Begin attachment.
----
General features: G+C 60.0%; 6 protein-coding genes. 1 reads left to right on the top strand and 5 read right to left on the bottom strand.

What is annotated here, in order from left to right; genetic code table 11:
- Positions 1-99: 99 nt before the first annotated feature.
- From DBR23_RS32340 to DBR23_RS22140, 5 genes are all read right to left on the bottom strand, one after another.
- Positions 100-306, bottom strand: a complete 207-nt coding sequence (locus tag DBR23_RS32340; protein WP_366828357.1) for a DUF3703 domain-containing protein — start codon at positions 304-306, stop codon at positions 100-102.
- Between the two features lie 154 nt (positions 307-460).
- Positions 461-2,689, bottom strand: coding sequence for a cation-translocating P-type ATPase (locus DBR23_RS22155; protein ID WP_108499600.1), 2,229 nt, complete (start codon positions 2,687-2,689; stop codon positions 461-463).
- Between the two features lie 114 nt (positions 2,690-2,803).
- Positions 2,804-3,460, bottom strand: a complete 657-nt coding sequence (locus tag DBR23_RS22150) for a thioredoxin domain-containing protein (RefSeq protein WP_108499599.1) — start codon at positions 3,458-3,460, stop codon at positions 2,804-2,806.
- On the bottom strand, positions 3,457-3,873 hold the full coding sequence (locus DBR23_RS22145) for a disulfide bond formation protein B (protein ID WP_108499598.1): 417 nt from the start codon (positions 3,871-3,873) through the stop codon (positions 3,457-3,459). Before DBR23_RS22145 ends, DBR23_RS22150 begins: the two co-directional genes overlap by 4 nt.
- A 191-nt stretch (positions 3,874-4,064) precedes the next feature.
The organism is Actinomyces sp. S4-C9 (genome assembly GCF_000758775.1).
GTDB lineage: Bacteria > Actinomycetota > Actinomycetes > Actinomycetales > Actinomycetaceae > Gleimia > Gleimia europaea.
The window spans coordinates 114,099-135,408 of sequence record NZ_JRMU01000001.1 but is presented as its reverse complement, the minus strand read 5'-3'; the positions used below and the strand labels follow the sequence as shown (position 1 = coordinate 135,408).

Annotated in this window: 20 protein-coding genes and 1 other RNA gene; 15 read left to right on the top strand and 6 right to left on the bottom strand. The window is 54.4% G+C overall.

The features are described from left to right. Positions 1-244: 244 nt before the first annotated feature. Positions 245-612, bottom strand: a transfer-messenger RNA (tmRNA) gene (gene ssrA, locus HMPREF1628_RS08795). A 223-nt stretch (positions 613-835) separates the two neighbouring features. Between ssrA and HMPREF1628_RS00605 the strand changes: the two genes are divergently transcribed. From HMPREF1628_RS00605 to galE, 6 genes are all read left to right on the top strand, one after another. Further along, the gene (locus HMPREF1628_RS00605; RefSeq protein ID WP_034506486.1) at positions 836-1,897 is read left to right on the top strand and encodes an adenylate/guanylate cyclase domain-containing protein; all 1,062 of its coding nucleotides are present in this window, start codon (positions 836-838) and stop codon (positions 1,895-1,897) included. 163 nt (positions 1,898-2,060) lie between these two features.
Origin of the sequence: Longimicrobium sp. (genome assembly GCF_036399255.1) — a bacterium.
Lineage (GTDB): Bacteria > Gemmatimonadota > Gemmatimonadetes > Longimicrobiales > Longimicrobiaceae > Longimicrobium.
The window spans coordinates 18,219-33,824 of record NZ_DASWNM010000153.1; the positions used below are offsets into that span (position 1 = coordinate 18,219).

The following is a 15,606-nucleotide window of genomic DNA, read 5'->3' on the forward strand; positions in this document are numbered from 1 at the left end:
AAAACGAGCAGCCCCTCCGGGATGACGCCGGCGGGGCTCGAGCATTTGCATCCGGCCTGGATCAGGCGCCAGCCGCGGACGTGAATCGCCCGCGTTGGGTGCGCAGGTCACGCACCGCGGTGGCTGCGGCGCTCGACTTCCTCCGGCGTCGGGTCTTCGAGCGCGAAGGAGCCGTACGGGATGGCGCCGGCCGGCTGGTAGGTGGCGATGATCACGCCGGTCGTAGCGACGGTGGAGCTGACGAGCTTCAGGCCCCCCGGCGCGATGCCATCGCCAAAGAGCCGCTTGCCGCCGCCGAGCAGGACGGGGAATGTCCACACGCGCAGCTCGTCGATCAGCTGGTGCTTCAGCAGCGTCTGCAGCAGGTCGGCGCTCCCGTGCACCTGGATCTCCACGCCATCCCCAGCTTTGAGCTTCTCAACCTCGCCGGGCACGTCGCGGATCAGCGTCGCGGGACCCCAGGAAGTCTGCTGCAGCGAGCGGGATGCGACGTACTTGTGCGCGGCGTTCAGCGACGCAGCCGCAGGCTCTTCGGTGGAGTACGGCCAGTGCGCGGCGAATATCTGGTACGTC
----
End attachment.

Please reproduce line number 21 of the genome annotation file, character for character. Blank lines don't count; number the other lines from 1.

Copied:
AAAACGAGCAGCCCCTCCGGGATGACGCCGGCGGGGCTCGAGCATTTGCATCCGGCCTGGATCAGGCGCCAGCCGCGGACGTGAATCGCCCGCGTTGGGTGCGCAGGTCACGCACCGCGGTGGCTGCGGCGCTCGACTTCCTCCGGCGTCGGGTCTTCGAGCGCGAAGGAGCCGTACGGGATGGCGCCGGCCGGCTGGTAGGTGGCGATGATCACGCCGGTCGTAGCGACGGTGGAGCTGACGAGCTTCAGGCCCCCCGGCGCGATGCCATCGCCAAAGAGCCGCTTGCCGCCGCCGAGCAGGACGGGGAATGTCCACACGCGCAGCTCGTCGATCAGCTGGTGCTTCAGCAGCGTCTGCAGCAGGTCGGCGCTCCCGTGCACCTGGATCTCCACGCCATCCCCAGCTTTGAGCTTCTCAACCTCGCCGGGCACGTCGCGGATCAGCGTCGCGGGACCCCAGGAAGTCTGCTGCAGCGAGCGGGATGCGACGTACTTGTGCGCGGCGTTCAGCGACGCAGCCGCAGGCTCTTCGGTGGAGTACGGCCAGTGCGCGGCGAATATCTGGTACGTC